NBA: Worst-Case Scenarios for Major Free-Agent Acquisitions
The Washington Wizards couldn't have foreseen what would become of Gilbert Arenas when the organization inked him to a six-year, $111 million deal in 2008.
He averaged more than 28 points per game twice in previous seasons and established himself as one of the game's most dynamic backcourt scorers. But thanks to a combination of injuries and off-court distractions, Arenas quickly declined into more of a joke than a star.
The Wizards eventually opted to move him to the Orlando Magic, preferring to gamble instead on Rashard Lewis. The Magic eventually used the amnesty clause to set Arenas free.
As mistaken free-agent signings go, this one was pretty bad. It wasn't just a worst-case scenario; it was an epic disaster.
There may not be much risk of this summer's acquisitions going quite so poorly, but every deal has a chance of going awry. Here's a look at what might happen with this offseason's biggest names if worst comes to worst.
Ray Allen: SG, Miami Heat
Mike Ehrmann/Getty Images
Ray Allen had to undergo ankle surgery this summer, and it may not be the last ailment to haunt his waning career.
The 37-year-old doesn't need superior athleticism to do what he does these days. He just needs to spot up and hit three-pointers. Nevertheless, he still needs his health, and it showed at times throughout the Eastern Conference playoffs as he was slowed by bone spurs.
If all goes well for Allen, he could become an important part of Miami's rotation and allow LeBron James to spend more time at power forward while Shane Battier, Mike Miller and Rashard Lewis handle duties at the 3.
If all doesn't go well, Allen could watch most of Miami's title runs from the bench.
Omer Asik: C, Houston Rockets
Jonathan Daniel/Getty Images
We know Omer Asik can rebound and defend, and the Houston Rockets are hoping he can do a lot of it. They had so much faith in this guy that they were willing to pay him $25 million over the course of three years.
Given that Asik played a somewhat limited backup role with the Chicago Bulls in his only two NBA seasons, there's really no telling what his production will look like when he gets more minutes and is called upon to battle with starting big men on a regular basis.
Houston's front office could be proven luminaries.
They could also look pretty ridiculous if Asik never lives up to his potential. At worst, he could become a very expensive role player who the Rockets must eventually leave on the bench.
Michael Beasley: F, Phoenix Suns
Brett Deering/Getty Images
The Phoenix Suns rolled the dice on Michael Beasley, and they had good reason to.
The 23-year-old has undeniable talent, versatility and the ability to score points in bunches. At the moment, though, his versatility is largely untapped and he's become something of a one-trick pony, pump-faking and driving to his left like he's been programmed to do that and that alone.
Beasley's had some off-the-court issues, but there's every chance he'll grow out of them and rededicate himself to the game.
If he doesn't expand his skill set or otherwise gets bogged down by distraction, the Suns will regret blowing so much of their cap space this summer.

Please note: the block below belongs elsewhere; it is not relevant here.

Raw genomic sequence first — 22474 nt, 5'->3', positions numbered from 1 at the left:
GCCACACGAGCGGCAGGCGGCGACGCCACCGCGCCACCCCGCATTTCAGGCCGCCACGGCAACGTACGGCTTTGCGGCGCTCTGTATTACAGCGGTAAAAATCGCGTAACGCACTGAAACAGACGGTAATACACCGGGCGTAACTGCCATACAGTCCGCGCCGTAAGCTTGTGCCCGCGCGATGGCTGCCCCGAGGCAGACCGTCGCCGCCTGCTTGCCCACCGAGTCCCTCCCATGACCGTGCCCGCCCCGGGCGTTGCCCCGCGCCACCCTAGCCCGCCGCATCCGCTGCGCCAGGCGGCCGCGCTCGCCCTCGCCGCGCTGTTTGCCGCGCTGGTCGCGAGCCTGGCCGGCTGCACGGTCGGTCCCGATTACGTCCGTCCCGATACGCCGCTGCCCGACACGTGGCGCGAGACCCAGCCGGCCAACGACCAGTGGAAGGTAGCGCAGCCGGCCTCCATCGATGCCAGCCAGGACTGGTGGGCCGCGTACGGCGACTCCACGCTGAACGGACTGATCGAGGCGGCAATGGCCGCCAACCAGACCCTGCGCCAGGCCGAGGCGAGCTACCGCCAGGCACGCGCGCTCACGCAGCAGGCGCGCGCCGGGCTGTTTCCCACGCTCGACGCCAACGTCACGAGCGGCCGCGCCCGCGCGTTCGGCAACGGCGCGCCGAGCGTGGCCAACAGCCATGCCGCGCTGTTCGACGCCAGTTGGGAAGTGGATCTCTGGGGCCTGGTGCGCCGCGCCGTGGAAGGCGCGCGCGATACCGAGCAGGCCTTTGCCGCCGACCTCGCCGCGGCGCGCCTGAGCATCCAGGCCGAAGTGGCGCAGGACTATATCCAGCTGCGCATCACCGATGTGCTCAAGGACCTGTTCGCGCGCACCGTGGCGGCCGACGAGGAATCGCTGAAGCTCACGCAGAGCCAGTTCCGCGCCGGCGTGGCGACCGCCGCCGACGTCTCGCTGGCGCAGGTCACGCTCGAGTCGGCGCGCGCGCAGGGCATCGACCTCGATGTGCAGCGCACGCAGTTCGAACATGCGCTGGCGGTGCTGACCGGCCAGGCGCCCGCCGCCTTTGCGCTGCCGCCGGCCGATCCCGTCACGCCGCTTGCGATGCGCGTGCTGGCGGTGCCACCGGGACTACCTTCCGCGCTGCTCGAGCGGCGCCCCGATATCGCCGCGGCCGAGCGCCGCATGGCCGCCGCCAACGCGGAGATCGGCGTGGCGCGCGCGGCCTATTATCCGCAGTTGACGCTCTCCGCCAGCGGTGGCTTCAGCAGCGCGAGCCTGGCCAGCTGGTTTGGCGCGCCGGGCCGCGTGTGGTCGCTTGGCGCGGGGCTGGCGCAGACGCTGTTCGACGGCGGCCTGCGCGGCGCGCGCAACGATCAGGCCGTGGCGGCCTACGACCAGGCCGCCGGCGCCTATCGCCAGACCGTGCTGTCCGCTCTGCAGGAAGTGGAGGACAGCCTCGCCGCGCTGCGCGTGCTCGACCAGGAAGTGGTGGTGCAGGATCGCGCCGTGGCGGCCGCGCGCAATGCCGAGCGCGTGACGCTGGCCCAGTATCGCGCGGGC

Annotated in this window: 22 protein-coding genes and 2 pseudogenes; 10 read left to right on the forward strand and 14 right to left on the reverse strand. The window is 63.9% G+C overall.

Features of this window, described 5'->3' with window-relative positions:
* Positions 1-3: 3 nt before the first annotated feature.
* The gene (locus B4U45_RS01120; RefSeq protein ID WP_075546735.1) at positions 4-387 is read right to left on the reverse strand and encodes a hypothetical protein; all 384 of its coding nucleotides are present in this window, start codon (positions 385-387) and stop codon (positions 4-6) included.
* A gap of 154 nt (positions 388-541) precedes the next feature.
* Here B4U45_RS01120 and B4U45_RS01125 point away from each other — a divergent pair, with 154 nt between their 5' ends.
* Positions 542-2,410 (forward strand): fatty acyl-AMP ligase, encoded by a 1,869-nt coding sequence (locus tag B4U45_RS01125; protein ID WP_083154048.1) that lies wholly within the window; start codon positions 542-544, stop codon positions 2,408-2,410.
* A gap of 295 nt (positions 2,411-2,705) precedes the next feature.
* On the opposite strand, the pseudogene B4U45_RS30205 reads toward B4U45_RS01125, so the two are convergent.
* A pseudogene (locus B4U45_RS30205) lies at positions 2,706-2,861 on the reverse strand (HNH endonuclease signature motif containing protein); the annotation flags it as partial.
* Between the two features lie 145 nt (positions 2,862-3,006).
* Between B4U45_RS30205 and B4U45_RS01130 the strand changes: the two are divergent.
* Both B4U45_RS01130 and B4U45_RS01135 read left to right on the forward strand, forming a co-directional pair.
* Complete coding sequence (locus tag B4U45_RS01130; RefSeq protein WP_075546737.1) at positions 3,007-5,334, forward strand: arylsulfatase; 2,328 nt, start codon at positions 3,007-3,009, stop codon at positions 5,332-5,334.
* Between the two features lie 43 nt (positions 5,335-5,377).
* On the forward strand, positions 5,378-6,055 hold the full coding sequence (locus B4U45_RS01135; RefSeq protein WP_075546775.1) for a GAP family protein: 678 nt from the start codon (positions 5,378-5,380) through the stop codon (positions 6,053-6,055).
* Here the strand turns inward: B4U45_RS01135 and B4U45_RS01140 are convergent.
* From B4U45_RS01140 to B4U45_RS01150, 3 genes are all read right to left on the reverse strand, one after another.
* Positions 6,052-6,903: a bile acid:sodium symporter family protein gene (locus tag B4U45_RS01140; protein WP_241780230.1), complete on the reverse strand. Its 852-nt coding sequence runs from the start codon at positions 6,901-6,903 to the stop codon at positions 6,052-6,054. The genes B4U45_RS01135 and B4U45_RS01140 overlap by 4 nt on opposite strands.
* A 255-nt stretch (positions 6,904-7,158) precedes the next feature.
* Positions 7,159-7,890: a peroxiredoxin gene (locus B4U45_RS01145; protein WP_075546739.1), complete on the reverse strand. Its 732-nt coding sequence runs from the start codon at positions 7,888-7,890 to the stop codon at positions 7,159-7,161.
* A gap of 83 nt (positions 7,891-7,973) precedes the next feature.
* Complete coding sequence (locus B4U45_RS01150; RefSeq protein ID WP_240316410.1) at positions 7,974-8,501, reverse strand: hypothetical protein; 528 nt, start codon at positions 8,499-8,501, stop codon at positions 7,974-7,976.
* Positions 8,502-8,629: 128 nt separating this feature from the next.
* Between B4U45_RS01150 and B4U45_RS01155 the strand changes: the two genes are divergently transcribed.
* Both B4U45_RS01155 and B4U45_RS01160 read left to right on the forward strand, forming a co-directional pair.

But, let's be honest.
While he says he's moved on, the worst-case scenario with this guy would be him spending his tenure in Phoenix blazing up a storm and watching Harold and Kumar Go to White Castle on repeat when he should be hitting the gym instead.
Steve Nash: PG, Los Angeles Lakers
Christian Petersen/Getty Images
Steve Nash will be 39 years old before the season is over, so his worst-case scenario is pretty self-evident.
No, he doesn't require amazing athleticism to do what he does. And yes, he keeps himself in very good shape.
But hey, he's only human—believe it or not.
He says his back is feeling fine and dandy, but there's just no telling how long that will continue to be the case. If he starts showing some signs of age in the next year or two, he may be forced to take on a reduced role or sit out entirely.
The Los Angeles Lakers would then be right back at square one and desperate once again for a point guard who'll make a difference.
Jeremy Lin: PG, Houston Rockets
Bob Levey/Getty Images
The only story that could dwarf the rise of Linsanity would be if this guy just plummeted back to earth or, worse yet, had a terrible three-year stint with the Houston Rockets.
It's worth remembering that he played in just 35 games with the New York Knicks last season. Most of those games were played under Mike D'Antoni, who's made a living of making point guards look good.
Now that there are expectations placed firmly on Jeremy Lin's shoulders, how will he react? How will he adjust to serving as something of a leader for an otherwise young and newly assembled team?
There are lot of questions that surround the short-term future of this arrangement.
Lin's biggest fans prefer to note than his sample size of success is more significant than a number of other young players who turned out pretty well (e.g. Kyrie Irving's negligible college career), and they're absolutely right to do so.
Nevertheless, things don't always work out quite so well.
Lin should be able to hold on to a starting job no matter what happens. The Rockets have simply invested too much in him. If his brief stint in New York was a fluke, though, he could be one of the worst starting point guards in the league.
Otherwise, he should be on track to become one of its best.